The cost of waterproofing depends on several factors, including the size of the foundation, the type of waterproofing material used, and the severity of any damage. Waterproofing can cost anywhere between $600 and $10,000. But the average cost is $4600.

Read More: How Long Does It Take a House To Settle?

Wall Insulation 

Many factors will affect the final price tag, but one of the most important is the type of insulation you choose. 

Batt insulation is the most economical option, with an average cost of $300 to insulate a large crawl space. However, spray foam insulation can be more expensive, ranging from $0.50 to $1.50 per board foot.

Vent Sealing

When considering crawl space encapsulation, one of the first cost factors to consider is sealing the vents. This is necessary to keep the space dry, and covers for the crawl space vents are reasonably priced. They cost between $15 and $22. 

Sealing up other cracks and air leaks into the crawl space is also necessary to keep moisture out. 

Drainage System, Repair, and Cleaning 

 In some cases, simply installing a sump pump will be sufficient. However, in other cases, you may need to install an internal drain system, which can cost between $700 and $5200. 

Additionally, if your home has any foundation fissures, these will need to be repaired before encapsulation occurs. Foundation fissure repairs typically cost between $2025 and $7100. 

Finally, if your home does not have gutters and downspouts to divert water away from the foundation, you may need to install these at an additional cost of $1050. 

Dehumidifier 

Dehumidifiers remove moisture from the air, which can help prevent mold and mildew growth. However, dehumidifiers can be expensive, ranging from $800 to $1,200.

 In addition, installing a sump pump may be necessary if a dehumidifier is required. Sump pumps help to remove water from the area around the foundation, and they can be used to direct water away from home.

Pest and Mold Removal

There are a few factors to consider when encapsulating your crawl space. Pest and mold removal is one of them. Depending on the severity of the issue, pest and mold eradication can range from $500 to $6,000. 

Finishing

Another cost to consider is finishing. One of the most significant cost factors is finishing. The price per square foot to transform a crawl room into a finished area ranges from $40 to $100. Accessibility, the size of the crawl space, and the quantity of encapsulation required will all affect the cost. 

Pros and Cons of Crawl Space Encapsulation

Just like anything else, crawl space encapsulation has its advantages and disadvantages. Let’s take a look at both.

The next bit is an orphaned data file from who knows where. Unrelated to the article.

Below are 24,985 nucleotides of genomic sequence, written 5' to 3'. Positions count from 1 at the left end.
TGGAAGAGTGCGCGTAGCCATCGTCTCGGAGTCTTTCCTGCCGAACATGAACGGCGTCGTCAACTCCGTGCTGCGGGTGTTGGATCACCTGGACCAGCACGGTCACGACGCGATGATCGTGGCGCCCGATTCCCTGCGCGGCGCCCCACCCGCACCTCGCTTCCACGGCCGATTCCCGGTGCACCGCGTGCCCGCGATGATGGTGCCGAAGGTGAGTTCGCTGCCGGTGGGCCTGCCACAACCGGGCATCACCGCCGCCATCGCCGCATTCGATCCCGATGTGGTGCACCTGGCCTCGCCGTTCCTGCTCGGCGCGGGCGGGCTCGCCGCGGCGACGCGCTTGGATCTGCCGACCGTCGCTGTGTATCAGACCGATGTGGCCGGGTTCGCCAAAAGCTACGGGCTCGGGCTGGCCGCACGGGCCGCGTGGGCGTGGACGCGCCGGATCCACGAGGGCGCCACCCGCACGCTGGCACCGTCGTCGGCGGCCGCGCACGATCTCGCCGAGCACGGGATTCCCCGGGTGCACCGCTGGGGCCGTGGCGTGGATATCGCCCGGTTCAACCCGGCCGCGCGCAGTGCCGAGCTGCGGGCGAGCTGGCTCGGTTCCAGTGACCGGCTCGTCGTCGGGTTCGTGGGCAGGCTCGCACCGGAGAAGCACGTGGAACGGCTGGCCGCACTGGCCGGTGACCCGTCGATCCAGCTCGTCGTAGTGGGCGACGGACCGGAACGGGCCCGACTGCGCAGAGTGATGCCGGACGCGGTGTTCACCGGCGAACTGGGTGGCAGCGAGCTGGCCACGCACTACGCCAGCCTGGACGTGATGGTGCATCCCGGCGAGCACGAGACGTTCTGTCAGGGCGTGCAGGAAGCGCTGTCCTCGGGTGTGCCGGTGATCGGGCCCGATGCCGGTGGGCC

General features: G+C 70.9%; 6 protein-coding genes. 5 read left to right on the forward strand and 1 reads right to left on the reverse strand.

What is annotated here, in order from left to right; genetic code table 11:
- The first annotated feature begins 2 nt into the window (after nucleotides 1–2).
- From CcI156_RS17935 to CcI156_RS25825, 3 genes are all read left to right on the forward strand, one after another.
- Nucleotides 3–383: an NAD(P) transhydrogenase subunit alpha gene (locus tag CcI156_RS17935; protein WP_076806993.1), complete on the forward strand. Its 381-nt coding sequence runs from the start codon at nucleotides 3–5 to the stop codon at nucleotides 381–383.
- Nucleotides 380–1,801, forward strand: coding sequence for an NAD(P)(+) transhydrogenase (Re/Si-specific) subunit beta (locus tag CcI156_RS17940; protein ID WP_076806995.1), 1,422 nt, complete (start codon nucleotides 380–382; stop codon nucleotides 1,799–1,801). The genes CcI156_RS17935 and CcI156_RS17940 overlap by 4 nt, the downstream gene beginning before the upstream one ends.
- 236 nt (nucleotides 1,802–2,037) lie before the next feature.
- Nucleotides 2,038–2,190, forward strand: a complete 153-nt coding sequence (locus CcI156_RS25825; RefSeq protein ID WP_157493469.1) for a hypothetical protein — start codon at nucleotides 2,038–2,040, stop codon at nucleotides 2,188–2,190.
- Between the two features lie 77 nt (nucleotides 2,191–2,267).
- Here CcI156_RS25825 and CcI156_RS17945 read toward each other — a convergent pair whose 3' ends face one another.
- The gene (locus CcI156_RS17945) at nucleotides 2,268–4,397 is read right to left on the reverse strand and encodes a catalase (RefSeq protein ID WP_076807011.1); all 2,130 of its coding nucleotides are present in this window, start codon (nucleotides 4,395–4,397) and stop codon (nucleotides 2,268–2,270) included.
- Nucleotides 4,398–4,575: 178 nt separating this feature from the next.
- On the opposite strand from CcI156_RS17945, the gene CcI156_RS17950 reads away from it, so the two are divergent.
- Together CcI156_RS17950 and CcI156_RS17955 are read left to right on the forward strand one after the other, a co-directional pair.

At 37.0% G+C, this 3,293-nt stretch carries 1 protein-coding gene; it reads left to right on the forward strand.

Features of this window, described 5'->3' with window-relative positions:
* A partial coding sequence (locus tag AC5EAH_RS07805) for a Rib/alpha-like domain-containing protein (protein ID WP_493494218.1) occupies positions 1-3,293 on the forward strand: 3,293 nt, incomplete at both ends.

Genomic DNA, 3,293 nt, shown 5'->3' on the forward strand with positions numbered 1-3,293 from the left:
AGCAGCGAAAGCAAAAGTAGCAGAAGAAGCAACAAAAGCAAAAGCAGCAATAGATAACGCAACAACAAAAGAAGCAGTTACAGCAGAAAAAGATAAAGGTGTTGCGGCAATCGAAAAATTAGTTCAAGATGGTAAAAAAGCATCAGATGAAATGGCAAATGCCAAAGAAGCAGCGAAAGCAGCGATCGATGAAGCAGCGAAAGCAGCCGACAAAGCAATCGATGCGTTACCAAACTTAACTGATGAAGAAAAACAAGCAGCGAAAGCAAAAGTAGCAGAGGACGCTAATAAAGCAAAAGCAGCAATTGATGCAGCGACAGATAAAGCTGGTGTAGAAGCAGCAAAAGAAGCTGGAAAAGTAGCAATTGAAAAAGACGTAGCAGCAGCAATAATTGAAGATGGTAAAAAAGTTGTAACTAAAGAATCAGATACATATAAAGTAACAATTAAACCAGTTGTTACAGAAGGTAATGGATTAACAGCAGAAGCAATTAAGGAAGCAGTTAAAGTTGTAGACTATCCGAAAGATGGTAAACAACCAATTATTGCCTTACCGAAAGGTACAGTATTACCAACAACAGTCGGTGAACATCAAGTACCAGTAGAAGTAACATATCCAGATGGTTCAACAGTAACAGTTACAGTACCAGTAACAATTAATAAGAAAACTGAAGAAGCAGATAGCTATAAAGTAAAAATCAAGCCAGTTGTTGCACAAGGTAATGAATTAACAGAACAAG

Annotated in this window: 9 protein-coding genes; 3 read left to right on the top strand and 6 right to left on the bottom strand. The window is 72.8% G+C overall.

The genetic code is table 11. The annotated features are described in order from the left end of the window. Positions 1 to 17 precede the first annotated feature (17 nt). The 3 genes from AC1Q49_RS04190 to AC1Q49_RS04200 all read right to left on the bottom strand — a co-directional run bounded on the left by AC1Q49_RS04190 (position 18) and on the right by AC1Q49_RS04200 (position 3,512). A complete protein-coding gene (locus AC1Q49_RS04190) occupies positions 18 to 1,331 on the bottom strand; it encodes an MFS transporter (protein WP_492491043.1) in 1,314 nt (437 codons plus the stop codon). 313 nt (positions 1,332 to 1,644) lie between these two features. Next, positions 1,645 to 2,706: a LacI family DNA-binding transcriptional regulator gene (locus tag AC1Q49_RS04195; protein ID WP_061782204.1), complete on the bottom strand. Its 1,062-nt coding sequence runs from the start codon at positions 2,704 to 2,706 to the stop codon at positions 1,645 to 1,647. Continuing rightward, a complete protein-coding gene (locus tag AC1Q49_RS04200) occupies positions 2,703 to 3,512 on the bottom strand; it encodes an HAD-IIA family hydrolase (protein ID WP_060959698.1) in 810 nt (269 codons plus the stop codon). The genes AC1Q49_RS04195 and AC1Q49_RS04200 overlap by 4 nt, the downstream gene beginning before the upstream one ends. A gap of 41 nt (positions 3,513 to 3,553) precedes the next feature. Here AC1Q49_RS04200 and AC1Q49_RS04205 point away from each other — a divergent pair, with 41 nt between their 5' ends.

Pros 

From increased energy efficiency to mold and mildew prevention, crawl space encapsulation offers various advantages. Here are a few of those advantages.

Better Indoor Comfort and Air Quality

One of the main benefits of crawl space encapsulation is improved indoor comfort. By sealing off your crawl space from the outdoors, you can prevent cold drafts from coming into your home in winter and hot, humid air from seeping in during summer. 

This can lead to increased energy efficiency as your HVAC system won’t have to work as hard to maintain a comfortable temperature inside your home. 

In addition, by creating a barrier between your living space and damp, musty crawl space air, you can improve the overall air quality inside your home. 

Insect and Pest Prevention

Another advantage of crawl space encapsulation is that it can help to prevent insects and pests from entering your home. 

By sealing off cracks and gaps in your foundation and installing a vapor barrier on the ground, you can create a physical barrier that insects and pests will have difficulty getting through.

 In addition, sealing off your crawl space will also help prevent animals such as rodents and snakes from residing in your home area. 

Mold and Mildew Prevention

Another significant benefit of crawl space encapsulation is that it helps to prevent mold and mildew growth. When left unencapsulated, crawl spaces are often damp and humid, which creates the perfect conditions for mold and mildew spores to thrive. 

However, by sealing off your crawl space with a vapor barrier, you can create an inhospitable environment for mold and mildew growth. In addition, by keeping the humidity level in your crawl space low, you can also help to prevent wood rot, which can damage the support beams in your home. 

Increased Energy Efficiency

As we mentioned above, one of the benefits of having an encapsulated crawl space is increased energy efficiency. When you seal off leaky cracks and gaps in your foundation and install a vapor barrier on the ground, you can reduce air leakage into and out of your home. 

This means that your HVAC system won’t have to work as hard to maintain a comfortable temperature inside your home, which can lead to lower energy bills.